Honey bee

  • Scientific name: Apis mellifera
  • Type: Insects

Key information

Honey bees make honey from pollen and nectar collected from flowers. They live in large colonies with one queen, many sterile females workers and some male drones. In the wild honey bees nest in hollow trees.

When a new queen emerges, she embarks on a mating flight. On returning to her hive, with help from the workers, she kills the failing, old queen. Alternatively, before the new queen emerges, the old queen may leave with a swarm of workers to form a new colony.

Queens live for several years, but summer-born workers live for only a few weeks. Those maturing later usually survive the winter by huddling together, with the queen, and eating stored food. Drones are turned out of the hive in autumn and left to die.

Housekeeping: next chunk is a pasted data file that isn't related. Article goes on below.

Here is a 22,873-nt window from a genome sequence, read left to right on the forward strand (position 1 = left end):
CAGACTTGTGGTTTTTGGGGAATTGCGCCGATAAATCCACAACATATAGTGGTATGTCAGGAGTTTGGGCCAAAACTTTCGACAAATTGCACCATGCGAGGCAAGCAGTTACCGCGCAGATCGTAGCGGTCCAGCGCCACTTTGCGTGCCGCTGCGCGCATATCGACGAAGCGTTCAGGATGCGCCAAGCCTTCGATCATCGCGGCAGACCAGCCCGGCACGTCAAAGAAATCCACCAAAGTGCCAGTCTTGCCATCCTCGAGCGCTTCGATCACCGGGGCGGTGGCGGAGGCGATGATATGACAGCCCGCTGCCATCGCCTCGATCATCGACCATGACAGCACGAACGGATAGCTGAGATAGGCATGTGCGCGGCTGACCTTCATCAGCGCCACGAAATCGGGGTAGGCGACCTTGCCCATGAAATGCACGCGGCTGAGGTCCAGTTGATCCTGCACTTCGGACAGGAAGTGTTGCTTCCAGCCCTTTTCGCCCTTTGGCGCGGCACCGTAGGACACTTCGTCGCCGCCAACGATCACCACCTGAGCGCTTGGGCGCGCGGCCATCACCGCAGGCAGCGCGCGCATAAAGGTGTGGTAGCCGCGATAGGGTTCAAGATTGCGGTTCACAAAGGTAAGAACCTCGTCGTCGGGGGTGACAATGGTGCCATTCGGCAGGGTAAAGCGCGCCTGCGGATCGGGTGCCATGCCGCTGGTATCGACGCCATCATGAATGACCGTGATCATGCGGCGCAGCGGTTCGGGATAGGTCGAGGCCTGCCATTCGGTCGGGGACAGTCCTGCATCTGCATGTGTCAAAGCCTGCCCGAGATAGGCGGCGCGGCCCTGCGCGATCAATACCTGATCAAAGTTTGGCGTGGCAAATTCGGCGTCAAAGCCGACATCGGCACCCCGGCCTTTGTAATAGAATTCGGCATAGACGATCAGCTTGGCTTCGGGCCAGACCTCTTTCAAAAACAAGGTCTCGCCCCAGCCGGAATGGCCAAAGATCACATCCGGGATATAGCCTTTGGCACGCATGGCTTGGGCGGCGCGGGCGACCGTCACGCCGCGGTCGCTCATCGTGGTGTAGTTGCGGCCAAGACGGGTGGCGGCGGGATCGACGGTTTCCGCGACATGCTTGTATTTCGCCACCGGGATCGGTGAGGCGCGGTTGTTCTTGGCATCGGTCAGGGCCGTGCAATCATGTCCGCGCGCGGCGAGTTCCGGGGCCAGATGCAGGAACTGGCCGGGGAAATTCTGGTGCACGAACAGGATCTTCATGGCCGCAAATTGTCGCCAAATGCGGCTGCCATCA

Honey bees are important flower pollinators. They sting once and only attack when threatened. But, as with wasps, the 'smell' of a bee’s venom causes other bees to attack.

What they eat:

Nectar and pollen.


Up to 15mm long (queens about 20mm long)

Identifying features:

Natural habitats: Bog garden Flower border Hanging basket Hedge Herb garden Meadow area Nettle patch Patio Shrub Window box Woodland area

Where and when to see them

Throughout the garden collecting pollen and nectar from a variety of flowers and blossom. Also in parks, woods, orchards and meadows - anywhere with plenty of flowers.

You can see honey bees from spring until late autumn.

  • jan
  • feb
  • mar
  • apr
  • may
  • jun
  • jul
  • aug
  • sep
  • oct
  • nov
  • dec